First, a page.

My husband and I were both due mobile upgrades. He decides to stay with EE, and agrees to a mobile upgrade on Wednesday due for next-day-delivery.  Hubby is sulking a bit by Monday morning when there still hasn’t been a delivery attempt… But then goes into a rage on Monday evening when EE deactivate the SIM in his trusty BlackBerry. So not only did Hubby not have his upgrade, but EE had made it so his old phone was no more than a fancy alarm clock. So much for “Everything Everywhere” – he had nothing.

I naturally hit Twitter to voice  displeasure on Hubby’s behalf, and hope that EE would be able to do something, like possibly reactivate the SIM.

Everything Everywhere EE

What followed then was utter farce.

Understandably the EE team did not want to talk to me as I wasn’t the account holder.  However rather than directing me to a more appropriate platform to raise our issue the impersonal, robot-like interactions from EE kept doggedly on. My husband very briefly accessed Twitter (while at work) to give permission for EE to speak to me on his behalf, I then was passing a lot of information back and forth (including name, number, password, address, Twitter handle etc), to only then be told by the EE team that  they could only discuss the problem with me if my husband gave me third-party access to his Twitter account.  After nearly 24 hours of going back and forth, after jumping through all these hoops and explaining the issue three or four times,  I logged into my husband’s account as requested, and sent a DM.  The response :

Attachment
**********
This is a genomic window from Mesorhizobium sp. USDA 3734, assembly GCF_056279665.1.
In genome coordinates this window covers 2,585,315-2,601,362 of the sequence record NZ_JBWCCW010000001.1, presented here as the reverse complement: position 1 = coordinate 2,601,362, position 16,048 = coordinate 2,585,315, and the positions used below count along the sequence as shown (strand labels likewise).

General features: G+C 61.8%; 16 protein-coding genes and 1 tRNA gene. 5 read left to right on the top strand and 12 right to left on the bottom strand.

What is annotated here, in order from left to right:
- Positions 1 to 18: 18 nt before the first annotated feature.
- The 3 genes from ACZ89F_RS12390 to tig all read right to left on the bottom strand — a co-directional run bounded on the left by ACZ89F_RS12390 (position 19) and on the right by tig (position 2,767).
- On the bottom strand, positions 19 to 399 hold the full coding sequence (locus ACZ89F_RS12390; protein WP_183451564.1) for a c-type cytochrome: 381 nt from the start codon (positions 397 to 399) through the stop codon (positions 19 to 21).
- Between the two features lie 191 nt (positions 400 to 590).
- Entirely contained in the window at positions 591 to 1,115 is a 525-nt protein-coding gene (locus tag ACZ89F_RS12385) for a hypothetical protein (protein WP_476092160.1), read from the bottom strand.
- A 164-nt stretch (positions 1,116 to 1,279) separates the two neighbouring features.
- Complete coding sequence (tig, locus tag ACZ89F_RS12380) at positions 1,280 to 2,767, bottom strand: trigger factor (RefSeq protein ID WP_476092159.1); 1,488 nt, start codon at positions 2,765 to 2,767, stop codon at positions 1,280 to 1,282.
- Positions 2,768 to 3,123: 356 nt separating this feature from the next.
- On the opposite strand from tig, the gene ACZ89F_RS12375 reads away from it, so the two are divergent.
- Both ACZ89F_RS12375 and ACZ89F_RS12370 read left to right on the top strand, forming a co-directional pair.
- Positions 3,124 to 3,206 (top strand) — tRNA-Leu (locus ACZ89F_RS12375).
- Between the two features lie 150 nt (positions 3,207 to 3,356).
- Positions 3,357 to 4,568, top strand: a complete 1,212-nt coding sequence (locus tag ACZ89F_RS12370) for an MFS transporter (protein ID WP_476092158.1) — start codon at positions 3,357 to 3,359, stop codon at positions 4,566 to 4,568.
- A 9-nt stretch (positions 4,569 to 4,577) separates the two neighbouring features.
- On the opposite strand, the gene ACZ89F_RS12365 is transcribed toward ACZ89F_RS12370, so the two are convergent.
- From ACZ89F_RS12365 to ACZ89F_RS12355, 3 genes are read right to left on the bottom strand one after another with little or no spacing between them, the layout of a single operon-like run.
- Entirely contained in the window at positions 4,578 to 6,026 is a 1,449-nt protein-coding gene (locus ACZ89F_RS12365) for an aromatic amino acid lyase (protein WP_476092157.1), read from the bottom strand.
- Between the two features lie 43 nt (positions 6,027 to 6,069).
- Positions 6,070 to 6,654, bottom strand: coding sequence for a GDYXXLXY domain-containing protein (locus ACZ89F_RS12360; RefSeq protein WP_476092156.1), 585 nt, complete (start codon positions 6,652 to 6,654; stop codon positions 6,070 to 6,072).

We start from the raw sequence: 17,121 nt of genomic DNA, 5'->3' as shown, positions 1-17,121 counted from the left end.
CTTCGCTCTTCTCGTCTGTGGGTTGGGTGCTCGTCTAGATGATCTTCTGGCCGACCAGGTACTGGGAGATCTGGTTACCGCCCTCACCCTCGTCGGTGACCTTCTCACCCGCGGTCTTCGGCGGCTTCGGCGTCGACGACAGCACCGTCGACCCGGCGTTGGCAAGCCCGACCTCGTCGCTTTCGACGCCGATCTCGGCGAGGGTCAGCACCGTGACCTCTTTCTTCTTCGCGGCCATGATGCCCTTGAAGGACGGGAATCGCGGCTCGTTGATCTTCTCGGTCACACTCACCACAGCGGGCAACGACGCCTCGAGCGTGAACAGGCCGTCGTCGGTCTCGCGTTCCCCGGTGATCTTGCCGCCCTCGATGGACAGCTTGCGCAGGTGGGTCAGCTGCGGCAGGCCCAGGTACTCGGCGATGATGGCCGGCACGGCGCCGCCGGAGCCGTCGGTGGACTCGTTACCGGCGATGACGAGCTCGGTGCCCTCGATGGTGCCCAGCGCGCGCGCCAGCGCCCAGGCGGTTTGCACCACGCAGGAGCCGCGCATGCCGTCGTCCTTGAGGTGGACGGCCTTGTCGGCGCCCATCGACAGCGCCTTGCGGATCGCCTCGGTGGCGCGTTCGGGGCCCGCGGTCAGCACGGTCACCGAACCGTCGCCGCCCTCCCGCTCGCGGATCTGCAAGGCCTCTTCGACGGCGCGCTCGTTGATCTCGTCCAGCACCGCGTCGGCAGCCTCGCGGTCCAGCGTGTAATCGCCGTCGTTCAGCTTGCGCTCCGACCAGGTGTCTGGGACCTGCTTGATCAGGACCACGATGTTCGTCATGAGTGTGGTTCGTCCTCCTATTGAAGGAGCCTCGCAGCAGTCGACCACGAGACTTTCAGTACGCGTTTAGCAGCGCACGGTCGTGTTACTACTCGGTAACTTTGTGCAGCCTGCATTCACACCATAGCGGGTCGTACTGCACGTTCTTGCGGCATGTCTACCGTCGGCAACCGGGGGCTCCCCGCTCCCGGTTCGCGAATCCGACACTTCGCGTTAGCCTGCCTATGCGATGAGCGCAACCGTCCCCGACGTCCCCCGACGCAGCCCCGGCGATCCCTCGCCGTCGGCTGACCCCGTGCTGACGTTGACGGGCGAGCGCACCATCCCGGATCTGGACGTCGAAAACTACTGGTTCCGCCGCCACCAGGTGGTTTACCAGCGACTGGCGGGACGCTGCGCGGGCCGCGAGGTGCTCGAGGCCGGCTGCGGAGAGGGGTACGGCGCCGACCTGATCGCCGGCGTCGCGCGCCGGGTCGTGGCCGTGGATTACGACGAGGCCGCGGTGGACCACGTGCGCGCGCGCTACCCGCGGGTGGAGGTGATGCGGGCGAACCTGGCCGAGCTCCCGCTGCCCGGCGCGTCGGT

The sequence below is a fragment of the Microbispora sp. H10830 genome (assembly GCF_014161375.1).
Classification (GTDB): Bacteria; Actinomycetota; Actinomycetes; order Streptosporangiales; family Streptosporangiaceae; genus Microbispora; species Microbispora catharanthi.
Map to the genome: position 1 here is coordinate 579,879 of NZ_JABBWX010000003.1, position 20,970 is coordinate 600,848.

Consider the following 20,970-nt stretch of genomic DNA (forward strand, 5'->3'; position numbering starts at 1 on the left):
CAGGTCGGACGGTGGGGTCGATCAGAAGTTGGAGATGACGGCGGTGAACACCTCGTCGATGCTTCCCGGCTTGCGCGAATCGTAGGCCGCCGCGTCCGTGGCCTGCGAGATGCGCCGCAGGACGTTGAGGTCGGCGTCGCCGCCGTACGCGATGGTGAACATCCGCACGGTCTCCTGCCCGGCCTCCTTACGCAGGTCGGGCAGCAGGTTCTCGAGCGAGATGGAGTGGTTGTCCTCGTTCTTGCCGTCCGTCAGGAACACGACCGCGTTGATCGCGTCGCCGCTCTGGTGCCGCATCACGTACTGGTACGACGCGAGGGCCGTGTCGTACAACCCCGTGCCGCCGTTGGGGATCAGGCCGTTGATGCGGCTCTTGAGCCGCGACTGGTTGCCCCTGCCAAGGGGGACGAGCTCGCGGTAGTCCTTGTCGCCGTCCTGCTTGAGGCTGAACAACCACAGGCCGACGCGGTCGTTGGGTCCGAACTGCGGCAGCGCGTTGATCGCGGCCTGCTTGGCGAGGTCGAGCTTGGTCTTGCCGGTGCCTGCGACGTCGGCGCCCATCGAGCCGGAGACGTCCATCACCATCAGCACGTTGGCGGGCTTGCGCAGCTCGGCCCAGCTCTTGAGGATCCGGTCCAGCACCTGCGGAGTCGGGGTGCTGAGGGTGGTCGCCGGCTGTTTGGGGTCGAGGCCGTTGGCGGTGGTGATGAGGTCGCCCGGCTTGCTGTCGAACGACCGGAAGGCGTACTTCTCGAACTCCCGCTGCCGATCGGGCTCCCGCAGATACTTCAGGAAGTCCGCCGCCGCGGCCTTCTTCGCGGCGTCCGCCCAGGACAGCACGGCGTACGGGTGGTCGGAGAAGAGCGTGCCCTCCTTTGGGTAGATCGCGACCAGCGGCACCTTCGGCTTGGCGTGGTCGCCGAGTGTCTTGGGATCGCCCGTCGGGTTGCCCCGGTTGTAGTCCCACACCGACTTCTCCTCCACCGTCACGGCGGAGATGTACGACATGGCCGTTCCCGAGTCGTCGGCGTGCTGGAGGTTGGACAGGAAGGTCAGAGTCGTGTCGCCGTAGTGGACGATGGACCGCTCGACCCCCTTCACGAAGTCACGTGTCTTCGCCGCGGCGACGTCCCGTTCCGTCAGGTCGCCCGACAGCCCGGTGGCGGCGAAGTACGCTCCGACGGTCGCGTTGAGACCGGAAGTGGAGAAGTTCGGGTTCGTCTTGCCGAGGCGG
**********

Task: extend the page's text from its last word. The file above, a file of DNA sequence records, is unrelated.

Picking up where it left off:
Direct message from EE: "Please DM details of what you'd like help with"

I was back at square one after 24 hours of Twitter red tape.

I actually screamed.  At this point I gave up on trying to resolve the matter.

Now, the story doesn’t quite end there…  My husband’s phone eventually arrived, and he was wooed by the handset, so to some extent he’s a happy camper.  But the interactions I had with EE had left a bad taste in my mouth.  It simply was not acceptable.

By coincidence that same week Paul Sutton posted a blog about EE’s new advocacy group, and I ended up in a discussion about how EE are poor at active engagement…  Now if I’d been EE, at this point I would have got involved with this online conversation.  It was intelligent, proactive discussion after all, showing interest would have been really beneficial for the company.  But nothing.  EE did diddly-squat.

Certainly nothing public.